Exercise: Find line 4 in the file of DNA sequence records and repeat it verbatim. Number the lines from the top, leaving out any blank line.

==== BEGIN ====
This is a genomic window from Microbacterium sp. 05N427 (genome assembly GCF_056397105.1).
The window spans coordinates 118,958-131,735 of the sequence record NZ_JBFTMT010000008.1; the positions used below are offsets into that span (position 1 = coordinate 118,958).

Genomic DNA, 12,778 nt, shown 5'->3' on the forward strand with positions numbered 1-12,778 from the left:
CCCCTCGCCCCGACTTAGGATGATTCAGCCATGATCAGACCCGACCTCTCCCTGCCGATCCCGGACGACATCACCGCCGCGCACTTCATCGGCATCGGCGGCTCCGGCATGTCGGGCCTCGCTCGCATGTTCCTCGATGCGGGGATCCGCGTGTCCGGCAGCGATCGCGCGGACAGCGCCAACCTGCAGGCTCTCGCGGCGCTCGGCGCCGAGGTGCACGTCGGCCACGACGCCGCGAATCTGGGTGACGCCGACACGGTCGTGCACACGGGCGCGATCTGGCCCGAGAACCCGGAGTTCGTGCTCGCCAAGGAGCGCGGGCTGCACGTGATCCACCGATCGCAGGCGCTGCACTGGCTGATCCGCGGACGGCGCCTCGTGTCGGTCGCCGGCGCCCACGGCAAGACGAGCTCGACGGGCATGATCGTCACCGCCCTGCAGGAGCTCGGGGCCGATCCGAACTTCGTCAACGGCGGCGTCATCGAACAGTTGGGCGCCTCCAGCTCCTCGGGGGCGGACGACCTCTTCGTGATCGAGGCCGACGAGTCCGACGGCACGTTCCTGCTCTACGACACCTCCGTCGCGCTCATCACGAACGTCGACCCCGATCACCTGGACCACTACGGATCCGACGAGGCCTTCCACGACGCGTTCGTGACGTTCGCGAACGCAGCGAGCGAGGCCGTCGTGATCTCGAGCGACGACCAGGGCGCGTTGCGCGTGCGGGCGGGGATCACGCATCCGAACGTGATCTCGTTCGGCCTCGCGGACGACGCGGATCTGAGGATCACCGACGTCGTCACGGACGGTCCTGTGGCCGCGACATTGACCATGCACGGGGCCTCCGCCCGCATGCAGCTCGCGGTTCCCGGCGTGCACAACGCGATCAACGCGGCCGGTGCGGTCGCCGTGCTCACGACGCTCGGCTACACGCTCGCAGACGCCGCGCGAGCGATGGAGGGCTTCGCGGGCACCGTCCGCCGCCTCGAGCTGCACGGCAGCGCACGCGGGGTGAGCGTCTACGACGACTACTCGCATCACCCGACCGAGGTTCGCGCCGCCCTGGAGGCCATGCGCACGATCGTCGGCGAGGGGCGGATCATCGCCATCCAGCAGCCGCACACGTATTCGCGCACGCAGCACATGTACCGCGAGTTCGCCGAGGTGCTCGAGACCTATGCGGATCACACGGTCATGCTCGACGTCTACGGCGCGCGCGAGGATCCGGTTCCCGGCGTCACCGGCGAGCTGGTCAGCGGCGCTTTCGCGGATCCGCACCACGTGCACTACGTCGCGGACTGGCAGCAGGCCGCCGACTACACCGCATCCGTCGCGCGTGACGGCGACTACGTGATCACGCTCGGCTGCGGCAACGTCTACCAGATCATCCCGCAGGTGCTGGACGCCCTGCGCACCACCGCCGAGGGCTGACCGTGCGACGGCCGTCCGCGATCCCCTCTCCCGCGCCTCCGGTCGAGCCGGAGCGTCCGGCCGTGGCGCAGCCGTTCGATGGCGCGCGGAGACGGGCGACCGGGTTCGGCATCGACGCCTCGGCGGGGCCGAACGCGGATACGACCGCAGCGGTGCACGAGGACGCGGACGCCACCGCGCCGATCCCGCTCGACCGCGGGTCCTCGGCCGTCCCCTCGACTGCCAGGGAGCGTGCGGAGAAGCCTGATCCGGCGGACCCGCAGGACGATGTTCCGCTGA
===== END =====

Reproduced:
CCCCTCGCCCCGACTTAGGATGATTCAGCCATGATCAGACCCGACCTCTCCCTGCCGATCCCGGACGACATCACCGCCGCGCACTTCATCGGCATCGGCGGCTCCGGCATGTCGGGCCTCGCTCGCATGTTCCTCGATGCGGGGATCCGCGTGTCCGGCAGCGATCGCGCGGACAGCGCCAACCTGCAGGCTCTCGCGGCGCTCGGCGCCGAGGTGCACGTCGGCCACGACGCCGCGAATCTGGGTGACGCCGACACGGTCGTGCACACGGGCGCGATCTGGCCCGAGAACCCGGAGTTCGTGCTCGCCAAGGAGCGCGGGCTGCACGTGATCCACCGATCGCAGGCGCTGCACTGGCTGATCCGCGGACGGCGCCTCGTGTCGGTCGCCGGCGCCCACGGCAAGACGAGCTCGACGGGCATGATCGTCACCGCCCTGCAGGAGCTCGGGGCCGATCCGAACTTCGTCAACGGCGGCGTCATCGAACAGTTGGGCGCCTCCAGCTCCTCGGGGGCGGACGACCTCTTCGTGATCGAGGCCGACGAGTCCGACGGCACGTTCCTGCTCTACGACACCTCCGTCGCGCTCATCACGAACGTCGACCCCGATCACCTGGACCACTACGGATCCGACGAGGCCTTCCACGACGCGTTCGTGACGTTCGCGAACGCAGCGAGCGAGGCCGTCGTGATCTCGAGCGACGACCAGGGCGCGTTGCGCGTGCGGGCGGGGATCACGCATCCGAACGTGATCTCGTTCGGCCTCGCGGACGACGCGGATCTGAGGATCACCGACGTCGTCACGGACGGTCCTGTGGCCGCGACATTGACCATGCACGGGGCCTCCGCCCGCATGCAGCTCGCGGTTCCCGGCGTGCACAACGCGATCAACGCGGCCGGTGCGGTCGCCGTGCTCACGACGCTCGGCTACACGCTCGCAGACGCCGCGCGAGCGATGGAGGGCTTCGCGGGCACCGTCCGCCGCCTCGAGCTGCACGGCAGCGCACGCGGGGTGAGCGTCTACGACGACTACTCGCATCACCCGACCGAGGTTCGCGCCGCCCTGGAGGCCATGCGCACGATCGTCGGCGAGGGGCGGATCATCGCCATCCAGCAGCCGCACACGTATTCGCGCACGCAGCACATGTACCGCGAGTTCGCCGAGGTGCTCGAGACCTATGCGGATCACACGGTCATGCTCGACGTCTACGGCGCGCGCGAGGATCCGGTTCCCGGCGTCACCGGCGAGCTGGTCAGCGGCGCTTTCGCGGATCCGCACCACGTGCACTACGTCGCGGACTGGCAGCAGGCCGCCGACTACACCGCATCCGTCGCGCGTGACGGCGACTACGTGATCACGCTCGGCTGCGGCAACGTCTACCAGATCATCCCGCAGGTGCTGGACGCCCTGCGCACCACCGCCGAGGGCTGACCGTGCGACGGCCGTCCGCGATCCCCTCTCCCGCGCCTCCGGTCGAGCCGGAGCGTCCGGCCGTGGCGCAGCCGTTCGATGGCGCGCGGAGACGGGCGACCGGGTTCGGCATCGACGCCTCGGCGGGGCCGAACGCGGATACGACCGCAGCGGTGCACGAGGACGCGGACGCCACCGCGCCGATCCCGCTCGACCGCGGGTCCTCGGCCGTCCCCTCGACTGCCAGGGAGCGTGCGGAGAAGCCTGATCCGGCGGACCCGCAGGACGATGTTCCGCTGA